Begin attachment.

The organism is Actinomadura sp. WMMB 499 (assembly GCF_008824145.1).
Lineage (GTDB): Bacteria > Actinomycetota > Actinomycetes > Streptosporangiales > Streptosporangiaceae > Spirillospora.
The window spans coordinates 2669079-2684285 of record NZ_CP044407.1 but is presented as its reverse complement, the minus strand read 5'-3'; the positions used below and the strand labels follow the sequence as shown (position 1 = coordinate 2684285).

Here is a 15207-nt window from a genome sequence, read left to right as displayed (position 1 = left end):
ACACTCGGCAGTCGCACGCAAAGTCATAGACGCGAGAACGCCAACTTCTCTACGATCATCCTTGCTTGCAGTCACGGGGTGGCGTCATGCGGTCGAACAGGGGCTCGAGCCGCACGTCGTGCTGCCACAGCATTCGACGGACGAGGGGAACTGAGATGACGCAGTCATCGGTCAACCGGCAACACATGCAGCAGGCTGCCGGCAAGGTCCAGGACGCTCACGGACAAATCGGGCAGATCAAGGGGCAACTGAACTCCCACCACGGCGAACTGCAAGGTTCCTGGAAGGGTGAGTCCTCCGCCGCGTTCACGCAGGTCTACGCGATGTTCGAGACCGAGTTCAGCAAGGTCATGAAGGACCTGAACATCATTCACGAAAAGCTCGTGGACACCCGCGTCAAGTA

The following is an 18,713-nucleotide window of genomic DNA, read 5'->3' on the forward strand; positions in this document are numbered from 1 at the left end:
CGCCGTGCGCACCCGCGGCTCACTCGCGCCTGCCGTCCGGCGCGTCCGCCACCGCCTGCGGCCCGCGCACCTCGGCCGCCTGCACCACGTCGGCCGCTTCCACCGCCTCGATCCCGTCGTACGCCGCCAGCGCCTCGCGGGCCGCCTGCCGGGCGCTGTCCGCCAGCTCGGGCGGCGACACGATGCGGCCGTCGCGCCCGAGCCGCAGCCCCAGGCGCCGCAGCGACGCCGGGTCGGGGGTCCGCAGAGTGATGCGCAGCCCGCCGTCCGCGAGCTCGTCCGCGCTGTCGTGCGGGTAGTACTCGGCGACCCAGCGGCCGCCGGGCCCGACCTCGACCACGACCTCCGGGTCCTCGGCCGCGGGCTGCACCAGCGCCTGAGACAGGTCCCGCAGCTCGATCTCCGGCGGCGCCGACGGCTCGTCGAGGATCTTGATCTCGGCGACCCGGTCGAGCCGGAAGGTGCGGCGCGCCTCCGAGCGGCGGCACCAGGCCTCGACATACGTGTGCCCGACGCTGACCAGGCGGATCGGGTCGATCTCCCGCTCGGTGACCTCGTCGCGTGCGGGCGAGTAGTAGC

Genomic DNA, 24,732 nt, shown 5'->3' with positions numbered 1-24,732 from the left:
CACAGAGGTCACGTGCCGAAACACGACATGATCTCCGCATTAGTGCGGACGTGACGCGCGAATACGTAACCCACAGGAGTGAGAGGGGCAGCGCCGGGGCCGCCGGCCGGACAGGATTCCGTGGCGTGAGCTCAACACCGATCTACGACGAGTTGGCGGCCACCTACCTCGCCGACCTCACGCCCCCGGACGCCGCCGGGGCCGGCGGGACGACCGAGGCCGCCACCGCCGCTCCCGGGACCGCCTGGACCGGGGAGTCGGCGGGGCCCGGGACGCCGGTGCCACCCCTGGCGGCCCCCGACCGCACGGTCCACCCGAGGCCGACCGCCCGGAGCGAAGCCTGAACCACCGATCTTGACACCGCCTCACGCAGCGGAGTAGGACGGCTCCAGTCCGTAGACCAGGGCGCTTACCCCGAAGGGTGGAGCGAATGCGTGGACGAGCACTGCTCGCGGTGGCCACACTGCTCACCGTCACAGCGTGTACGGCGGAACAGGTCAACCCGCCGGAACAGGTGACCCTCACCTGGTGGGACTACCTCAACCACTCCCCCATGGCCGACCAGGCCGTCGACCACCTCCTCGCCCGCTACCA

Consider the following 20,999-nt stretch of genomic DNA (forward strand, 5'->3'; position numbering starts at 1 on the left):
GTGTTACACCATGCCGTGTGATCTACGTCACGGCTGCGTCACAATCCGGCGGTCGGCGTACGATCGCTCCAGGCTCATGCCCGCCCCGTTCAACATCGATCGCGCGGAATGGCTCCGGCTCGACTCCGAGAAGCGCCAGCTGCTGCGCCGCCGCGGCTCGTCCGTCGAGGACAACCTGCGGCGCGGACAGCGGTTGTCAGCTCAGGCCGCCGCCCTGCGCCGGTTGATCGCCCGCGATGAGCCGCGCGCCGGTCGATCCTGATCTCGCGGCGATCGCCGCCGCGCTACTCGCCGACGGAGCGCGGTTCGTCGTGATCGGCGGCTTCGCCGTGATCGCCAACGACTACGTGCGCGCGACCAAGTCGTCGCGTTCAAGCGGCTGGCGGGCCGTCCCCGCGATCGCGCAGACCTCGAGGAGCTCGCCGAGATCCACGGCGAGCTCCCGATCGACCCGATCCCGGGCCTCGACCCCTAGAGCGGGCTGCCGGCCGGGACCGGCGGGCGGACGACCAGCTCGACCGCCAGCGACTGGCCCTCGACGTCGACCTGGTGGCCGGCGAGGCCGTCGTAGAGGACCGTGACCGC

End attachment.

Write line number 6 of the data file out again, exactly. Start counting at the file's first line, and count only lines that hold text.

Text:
The following is an 18,713-nucleotide window of genomic DNA, read 5'->3' on the forward strand; positions in this document are numbered from 1 at the left end: